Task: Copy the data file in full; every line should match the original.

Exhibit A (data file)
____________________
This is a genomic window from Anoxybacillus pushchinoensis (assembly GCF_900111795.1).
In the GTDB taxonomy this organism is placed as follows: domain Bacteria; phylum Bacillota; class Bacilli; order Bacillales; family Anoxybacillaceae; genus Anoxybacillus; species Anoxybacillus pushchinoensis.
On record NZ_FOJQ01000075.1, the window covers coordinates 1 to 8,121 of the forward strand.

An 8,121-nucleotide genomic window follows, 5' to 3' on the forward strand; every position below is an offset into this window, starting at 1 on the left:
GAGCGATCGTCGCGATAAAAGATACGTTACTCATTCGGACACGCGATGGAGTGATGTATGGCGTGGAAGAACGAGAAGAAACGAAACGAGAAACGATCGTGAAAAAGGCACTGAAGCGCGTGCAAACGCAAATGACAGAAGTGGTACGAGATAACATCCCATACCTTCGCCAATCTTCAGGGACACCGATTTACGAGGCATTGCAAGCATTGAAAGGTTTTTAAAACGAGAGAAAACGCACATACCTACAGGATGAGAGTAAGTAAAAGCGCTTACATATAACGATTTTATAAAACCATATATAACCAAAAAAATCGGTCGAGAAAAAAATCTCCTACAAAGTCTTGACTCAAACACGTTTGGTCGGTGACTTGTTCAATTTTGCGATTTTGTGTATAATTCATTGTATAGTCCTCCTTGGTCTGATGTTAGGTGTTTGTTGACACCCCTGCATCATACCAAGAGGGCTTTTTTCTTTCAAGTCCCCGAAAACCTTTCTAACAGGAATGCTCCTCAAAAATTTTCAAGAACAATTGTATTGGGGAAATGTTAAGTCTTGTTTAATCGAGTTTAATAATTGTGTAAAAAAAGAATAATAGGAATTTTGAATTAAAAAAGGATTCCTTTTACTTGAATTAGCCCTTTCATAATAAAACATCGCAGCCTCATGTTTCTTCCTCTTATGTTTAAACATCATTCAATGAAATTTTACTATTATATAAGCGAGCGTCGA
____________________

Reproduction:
This is a genomic window from Anoxybacillus pushchinoensis (assembly GCF_900111795.1).
In the GTDB taxonomy this organism is placed as follows: domain Bacteria; phylum Bacillota; class Bacilli; order Bacillales; family Anoxybacillaceae; genus Anoxybacillus; species Anoxybacillus pushchinoensis.
On record NZ_FOJQ01000075.1, the window covers coordinates 1 to 8,121 of the forward strand.

An 8,121-nucleotide genomic window follows, 5' to 3' on the forward strand; every position below is an offset into this window, starting at 1 on the left:
GAGCGATCGTCGCGATAAAAGATACGTTACTCATTCGGACACGCGATGGAGTGATGTATGGCGTGGAAGAACGAGAAGAAACGAAACGAGAAACGATCGTGAAAAAGGCACTGAAGCGCGTGCAAACGCAAATGACAGAAGTGGTACGAGATAACATCCCATACCTTCGCCAATCTTCAGGGACACCGATTTACGAGGCATTGCAAGCATTGAAAGGTTTTTAAAACGAGAGAAAACGCACATACCTACAGGATGAGAGTAAGTAAAAGCGCTTACATATAACGATTTTATAAAACCATATATAACCAAAAAAATCGGTCGAGAAAAAAATCTCCTACAAAGTCTTGACTCAAACACGTTTGGTCGGTGACTTGTTCAATTTTGCGATTTTGTGTATAATTCATTGTATAGTCCTCCTTGGTCTGATGTTAGGTGTTTGTTGACACCCCTGCATCATACCAAGAGGGCTTTTTTCTTTCAAGTCCCCGAAAACCTTTCTAACAGGAATGCTCCTCAAAAATTTTCAAGAACAATTGTATTGGGGAAATGTTAAGTCTTGTTTAATCGAGTTTAATAATTGTGTAAAAAAAGAATAATAGGAATTTTGAATTAAAAAAGGATTCCTTTTACTTGAATTAGCCCTTTCATAATAAAACATCGCAGCCTCATGTTTCTTCCTCTTATGTTTAAACATCATTCAATGAAATTTTACTATTATATAAGCGAGCGTCGA